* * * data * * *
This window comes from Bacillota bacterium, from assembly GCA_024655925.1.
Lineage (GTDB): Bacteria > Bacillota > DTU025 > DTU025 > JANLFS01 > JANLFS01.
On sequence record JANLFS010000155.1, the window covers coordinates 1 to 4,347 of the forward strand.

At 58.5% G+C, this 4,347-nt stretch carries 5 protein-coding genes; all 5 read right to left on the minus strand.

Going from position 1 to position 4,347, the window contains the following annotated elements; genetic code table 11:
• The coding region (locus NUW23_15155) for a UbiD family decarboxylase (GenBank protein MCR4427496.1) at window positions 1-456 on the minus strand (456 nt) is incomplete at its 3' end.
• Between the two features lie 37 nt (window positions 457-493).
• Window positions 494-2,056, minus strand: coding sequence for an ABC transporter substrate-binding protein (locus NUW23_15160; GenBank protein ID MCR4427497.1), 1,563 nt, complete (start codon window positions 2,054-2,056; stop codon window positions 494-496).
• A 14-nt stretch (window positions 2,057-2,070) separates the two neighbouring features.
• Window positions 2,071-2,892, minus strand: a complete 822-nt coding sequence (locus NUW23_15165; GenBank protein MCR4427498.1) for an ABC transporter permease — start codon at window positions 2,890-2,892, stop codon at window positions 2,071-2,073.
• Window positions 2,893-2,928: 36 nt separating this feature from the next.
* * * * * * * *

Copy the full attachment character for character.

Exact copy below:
This window comes from Bacillota bacterium, from assembly GCA_024655925.1.
Lineage (GTDB): Bacteria > Bacillota > DTU025 > DTU025 > JANLFS01 > JANLFS01.
On sequence record JANLFS010000155.1, the window covers coordinates 1 to 4,347 of the forward strand.

At 58.5% G+C, this 4,347-nt stretch carries 5 protein-coding genes; all 5 read right to left on the minus strand.

Going from position 1 to position 4,347, the window contains the following annotated elements; genetic code table 11:
• The coding region (locus NUW23_15155) for a UbiD family decarboxylase (GenBank protein MCR4427496.1) at window positions 1-456 on the minus strand (456 nt) is incomplete at its 3' end.
• Between the two features lie 37 nt (window positions 457-493).
• Window positions 494-2,056, minus strand: coding sequence for an ABC transporter substrate-binding protein (locus NUW23_15160; GenBank protein ID MCR4427497.1), 1,563 nt, complete (start codon window positions 2,054-2,056; stop codon window positions 494-496).
• A 14-nt stretch (window positions 2,057-2,070) separates the two neighbouring features.
• Window positions 2,071-2,892, minus strand: a complete 822-nt coding sequence (locus NUW23_15165; GenBank protein MCR4427498.1) for an ABC transporter permease — start codon at window positions 2,890-2,892, stop codon at window positions 2,071-2,073.
• Window positions 2,893-2,928: 36 nt separating this feature from the next.